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Older adults and screen time – what’s it mean?

Pew’s latest opus examined screen time for older adults.  The highlight of this document published in June – from age 60 to 80 and beyond, older adults spend more time on their screens (watching TV or videos) than on anything else other than sleep. And that includes time spent working. And one other interesting tidbit – 40% of those in their 60s are still working, which of course includes the un-retired.  But 14% of people in their 70s are still working, according to Pew, along with 4% of people in their 80s.  The report also notes that 73% of the 65+ are Internet users, and 53% are smartphone users.  As with the younger population, reading and socializing time has ticked down.

What’s on that screen, anyway? For the 65+, only 26% in  another study during the same time period were identified as Netflix users.  The BLS offers more granular statistics – those 65 and older watch more TV than teenagers.  Broken down geographically, it can’t be because of the weather. Among Cable TV users, folks in Florida and Arizona, ironically, watch fewer than 3 hours per day, compared to 3 hours per day in Ohio, Indiana and Michigan.   The Pew document did not examine time spent online as screen time– but Facebook’s user base is growing among older adults, presumably balancing the sizable loss of young people as well as the 30 million who died during the company’s first eight years, now able to be memorialized through a new 'legacy' feature. But we digress.

What happened to exercise? Maybe during the time older adults are in front of screens, they have already exercised for the day. Unfortunately, no. Only 16.4% of adults age 65-74 and 10.2% of the 75+ age groups met federal exercise guidelines in 2018. In the fine print, these aren’t too onerous if a little is done each day. Yet reasons why not to exercise (excuses, etc.) equal the list of compelling positives. And just published, it turns out that exercising in the morning improves memory. Alas, the chair and ever-larger TV screen beckon, with new series, episodes, interactions, videos and updates, both inviting and available with a single tap.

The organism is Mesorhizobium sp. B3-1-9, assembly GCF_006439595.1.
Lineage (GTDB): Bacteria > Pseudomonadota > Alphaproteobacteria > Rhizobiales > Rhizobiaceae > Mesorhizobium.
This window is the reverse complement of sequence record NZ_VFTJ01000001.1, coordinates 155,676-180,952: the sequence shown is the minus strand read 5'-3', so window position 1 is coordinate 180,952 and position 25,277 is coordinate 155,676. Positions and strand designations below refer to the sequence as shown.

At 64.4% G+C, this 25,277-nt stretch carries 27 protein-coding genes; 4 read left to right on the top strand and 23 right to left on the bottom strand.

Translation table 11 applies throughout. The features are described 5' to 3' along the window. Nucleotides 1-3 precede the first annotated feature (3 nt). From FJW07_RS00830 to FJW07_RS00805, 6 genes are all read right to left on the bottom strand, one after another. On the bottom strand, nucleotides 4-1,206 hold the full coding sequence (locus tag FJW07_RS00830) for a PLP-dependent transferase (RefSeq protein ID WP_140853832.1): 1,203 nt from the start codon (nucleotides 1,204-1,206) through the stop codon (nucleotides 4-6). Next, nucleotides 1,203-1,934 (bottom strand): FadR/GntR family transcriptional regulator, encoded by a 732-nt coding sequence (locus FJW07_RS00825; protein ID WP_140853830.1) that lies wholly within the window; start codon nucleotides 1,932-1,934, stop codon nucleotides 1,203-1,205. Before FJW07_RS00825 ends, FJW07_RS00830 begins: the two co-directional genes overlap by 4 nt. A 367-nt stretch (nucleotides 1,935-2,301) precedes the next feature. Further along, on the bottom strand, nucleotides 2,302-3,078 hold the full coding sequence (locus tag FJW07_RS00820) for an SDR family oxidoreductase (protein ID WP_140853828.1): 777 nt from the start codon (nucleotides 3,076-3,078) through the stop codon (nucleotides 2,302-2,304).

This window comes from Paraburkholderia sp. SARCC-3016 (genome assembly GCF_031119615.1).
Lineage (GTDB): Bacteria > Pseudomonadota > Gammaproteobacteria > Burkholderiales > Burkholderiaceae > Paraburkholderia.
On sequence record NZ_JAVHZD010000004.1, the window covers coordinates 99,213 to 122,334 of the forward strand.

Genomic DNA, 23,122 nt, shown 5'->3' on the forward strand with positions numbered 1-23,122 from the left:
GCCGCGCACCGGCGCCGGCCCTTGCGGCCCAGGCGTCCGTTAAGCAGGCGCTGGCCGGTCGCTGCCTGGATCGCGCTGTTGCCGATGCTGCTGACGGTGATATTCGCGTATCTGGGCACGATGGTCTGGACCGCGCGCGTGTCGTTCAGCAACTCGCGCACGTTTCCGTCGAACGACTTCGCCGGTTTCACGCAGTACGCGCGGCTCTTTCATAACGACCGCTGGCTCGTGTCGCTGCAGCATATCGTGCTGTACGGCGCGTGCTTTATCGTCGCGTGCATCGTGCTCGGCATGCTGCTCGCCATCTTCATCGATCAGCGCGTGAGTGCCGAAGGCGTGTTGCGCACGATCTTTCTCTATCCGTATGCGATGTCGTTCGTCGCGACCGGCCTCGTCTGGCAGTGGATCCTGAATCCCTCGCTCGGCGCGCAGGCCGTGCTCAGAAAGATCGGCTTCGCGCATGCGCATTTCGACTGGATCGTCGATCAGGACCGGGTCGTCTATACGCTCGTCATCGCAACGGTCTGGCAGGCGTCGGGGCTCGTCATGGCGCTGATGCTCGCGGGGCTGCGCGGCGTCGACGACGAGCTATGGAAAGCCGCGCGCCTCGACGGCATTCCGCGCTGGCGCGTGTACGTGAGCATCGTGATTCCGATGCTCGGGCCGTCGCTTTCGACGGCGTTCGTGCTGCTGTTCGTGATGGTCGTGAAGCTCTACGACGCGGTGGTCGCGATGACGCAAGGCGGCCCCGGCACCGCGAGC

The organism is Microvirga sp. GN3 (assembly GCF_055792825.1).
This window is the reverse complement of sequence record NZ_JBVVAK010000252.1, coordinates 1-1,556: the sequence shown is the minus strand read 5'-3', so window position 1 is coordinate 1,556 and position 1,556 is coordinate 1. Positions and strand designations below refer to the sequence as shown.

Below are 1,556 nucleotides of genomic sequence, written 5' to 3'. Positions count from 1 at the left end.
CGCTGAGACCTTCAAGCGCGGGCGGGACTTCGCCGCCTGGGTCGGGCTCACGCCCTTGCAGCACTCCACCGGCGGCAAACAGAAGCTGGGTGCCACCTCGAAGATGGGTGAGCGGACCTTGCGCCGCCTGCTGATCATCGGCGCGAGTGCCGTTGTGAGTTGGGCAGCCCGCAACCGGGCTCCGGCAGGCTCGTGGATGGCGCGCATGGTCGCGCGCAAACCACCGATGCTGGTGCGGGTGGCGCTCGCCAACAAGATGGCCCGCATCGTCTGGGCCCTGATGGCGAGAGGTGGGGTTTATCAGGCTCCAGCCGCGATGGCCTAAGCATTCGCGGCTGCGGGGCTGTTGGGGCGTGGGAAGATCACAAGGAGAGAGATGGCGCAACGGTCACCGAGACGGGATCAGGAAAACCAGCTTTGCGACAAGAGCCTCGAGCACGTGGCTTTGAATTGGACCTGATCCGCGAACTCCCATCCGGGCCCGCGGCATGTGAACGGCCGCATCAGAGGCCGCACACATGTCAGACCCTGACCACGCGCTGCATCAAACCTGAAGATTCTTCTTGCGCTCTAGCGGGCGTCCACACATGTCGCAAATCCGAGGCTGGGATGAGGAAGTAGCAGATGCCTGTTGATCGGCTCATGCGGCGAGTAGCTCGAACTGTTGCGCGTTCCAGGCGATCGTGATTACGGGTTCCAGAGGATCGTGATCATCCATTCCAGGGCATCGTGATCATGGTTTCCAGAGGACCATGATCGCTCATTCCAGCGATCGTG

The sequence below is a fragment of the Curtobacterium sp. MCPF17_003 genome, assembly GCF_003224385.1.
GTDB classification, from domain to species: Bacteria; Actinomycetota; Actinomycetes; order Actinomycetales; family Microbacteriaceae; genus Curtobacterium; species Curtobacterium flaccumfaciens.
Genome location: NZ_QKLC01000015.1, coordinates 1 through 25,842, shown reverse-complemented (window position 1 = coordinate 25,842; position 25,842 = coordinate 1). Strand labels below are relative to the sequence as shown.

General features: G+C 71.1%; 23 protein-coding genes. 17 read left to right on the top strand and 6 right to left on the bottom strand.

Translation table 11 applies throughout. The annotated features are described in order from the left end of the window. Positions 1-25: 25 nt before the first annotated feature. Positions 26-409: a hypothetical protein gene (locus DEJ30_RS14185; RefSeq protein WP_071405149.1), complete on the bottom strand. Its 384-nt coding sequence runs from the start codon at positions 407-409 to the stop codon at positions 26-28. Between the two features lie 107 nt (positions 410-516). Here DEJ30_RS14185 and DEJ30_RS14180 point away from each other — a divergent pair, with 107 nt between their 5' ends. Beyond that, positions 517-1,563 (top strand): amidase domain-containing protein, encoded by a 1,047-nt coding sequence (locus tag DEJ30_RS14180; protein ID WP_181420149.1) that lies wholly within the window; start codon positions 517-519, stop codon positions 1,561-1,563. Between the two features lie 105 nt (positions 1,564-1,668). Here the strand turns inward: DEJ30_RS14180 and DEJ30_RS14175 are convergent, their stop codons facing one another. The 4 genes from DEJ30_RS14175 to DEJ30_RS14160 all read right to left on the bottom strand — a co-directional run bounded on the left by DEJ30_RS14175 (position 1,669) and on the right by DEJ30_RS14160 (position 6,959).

Other factors correlate with the Pew data -- obesity and work.  Correlated with the rise in screen time for the 60+ population, it’s no surprise that 41% of individuals aged 60+ have been identified as obese according to the CDC.  Both CDC and the screen time data show that higher levels of education correlate with working past the age of 60 (Pew) and, not surprisingly, lower levels of obesity (CDC).  And in fact, 53% of those aged 65+ with a college degree are still in the workforce.  A caveat: the Pew survey period ends in 2017, the CDC data concluded in 2016. As the worker shortage worsened during 2018, nearly half of new jobs were filled by those aged 55+, and in 2019, more than 20% of those aged 65+ are working or looking for work.  At the least, these folks are busier -- maybe screen time for them has declined.

 

[NOTE: If you are reading this post in email, take a look at it on www.ageinplacetech.com to find other resources and articles.]

 

Comments

Any startup in the aging and or healthcare arena MUST understand that older adult digital activity varies greatly based on age, physical health, financial and educational status and region. This Pew Report is a goldmine and critical to use BEFORE your product/ offering gets designed rather than to justify that users are coming. Enjoy. Thanks to @Laurie Orlov for highlighting. 

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